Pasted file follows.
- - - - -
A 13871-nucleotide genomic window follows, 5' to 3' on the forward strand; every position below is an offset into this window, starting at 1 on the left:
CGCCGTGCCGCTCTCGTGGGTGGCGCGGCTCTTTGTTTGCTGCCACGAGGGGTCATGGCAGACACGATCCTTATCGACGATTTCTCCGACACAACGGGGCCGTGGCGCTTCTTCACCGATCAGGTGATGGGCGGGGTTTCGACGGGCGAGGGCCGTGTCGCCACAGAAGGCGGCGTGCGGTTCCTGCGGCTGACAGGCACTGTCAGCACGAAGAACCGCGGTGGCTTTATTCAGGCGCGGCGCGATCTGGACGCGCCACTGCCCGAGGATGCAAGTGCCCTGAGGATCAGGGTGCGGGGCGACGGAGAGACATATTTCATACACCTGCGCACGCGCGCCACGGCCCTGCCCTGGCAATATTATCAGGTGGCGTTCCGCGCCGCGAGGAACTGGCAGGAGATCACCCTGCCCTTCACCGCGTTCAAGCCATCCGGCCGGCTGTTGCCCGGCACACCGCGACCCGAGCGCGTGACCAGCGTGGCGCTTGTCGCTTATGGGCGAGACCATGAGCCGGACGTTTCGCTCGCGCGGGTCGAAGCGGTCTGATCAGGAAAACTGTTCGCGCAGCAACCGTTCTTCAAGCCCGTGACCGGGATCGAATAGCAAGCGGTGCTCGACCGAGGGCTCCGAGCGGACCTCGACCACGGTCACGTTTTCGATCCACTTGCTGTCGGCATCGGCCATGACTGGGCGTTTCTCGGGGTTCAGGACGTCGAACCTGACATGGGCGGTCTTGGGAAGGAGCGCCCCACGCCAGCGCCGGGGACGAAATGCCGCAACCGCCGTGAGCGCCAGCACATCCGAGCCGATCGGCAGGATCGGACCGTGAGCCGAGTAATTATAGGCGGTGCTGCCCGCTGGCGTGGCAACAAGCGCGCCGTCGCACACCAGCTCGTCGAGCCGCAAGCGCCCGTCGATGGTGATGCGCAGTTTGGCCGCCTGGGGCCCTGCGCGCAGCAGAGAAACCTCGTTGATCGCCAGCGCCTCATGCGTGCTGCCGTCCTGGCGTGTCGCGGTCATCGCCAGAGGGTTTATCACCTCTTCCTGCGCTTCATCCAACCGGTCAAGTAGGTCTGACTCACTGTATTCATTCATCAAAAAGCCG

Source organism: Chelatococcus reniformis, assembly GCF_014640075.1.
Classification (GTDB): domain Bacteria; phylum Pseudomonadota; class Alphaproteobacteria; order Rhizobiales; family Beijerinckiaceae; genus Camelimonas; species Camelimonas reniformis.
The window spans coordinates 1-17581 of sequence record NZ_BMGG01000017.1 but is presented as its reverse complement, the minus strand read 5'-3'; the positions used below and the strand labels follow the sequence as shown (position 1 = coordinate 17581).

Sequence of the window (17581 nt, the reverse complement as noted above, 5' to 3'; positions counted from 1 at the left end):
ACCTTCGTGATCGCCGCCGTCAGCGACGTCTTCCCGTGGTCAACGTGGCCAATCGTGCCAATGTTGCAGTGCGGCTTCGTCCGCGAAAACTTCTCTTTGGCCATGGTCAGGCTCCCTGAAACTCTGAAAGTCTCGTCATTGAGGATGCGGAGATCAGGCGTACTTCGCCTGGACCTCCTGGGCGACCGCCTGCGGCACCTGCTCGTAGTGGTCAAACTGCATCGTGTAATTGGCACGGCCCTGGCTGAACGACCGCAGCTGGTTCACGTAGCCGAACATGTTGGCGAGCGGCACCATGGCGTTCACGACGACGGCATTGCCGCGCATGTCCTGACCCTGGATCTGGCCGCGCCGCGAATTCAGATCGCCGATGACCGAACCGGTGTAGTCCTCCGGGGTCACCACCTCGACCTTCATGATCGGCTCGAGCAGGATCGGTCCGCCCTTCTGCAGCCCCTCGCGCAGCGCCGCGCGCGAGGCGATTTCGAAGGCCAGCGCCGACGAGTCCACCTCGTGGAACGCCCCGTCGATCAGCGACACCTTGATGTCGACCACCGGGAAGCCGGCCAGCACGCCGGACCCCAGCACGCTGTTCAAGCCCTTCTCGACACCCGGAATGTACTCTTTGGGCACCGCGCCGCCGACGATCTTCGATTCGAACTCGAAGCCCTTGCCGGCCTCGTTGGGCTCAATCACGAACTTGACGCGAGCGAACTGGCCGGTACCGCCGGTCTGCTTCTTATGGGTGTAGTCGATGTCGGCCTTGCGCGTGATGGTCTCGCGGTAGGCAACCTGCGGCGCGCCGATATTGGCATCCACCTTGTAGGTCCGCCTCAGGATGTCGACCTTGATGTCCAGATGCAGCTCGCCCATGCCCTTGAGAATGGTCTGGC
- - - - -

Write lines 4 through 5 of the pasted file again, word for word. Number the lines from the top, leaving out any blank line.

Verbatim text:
Classification (GTDB): domain Bacteria; phylum Pseudomonadota; class Alphaproteobacteria; order Rhizobiales; family Beijerinckiaceae; genus Camelimonas; species Camelimonas reniformis.
The window spans coordinates 1-17581 of sequence record NZ_BMGG01000017.1 but is presented as its reverse complement, the minus strand read 5'-3'; the positions used below and the strand labels follow the sequence as shown (position 1 = coordinate 17581).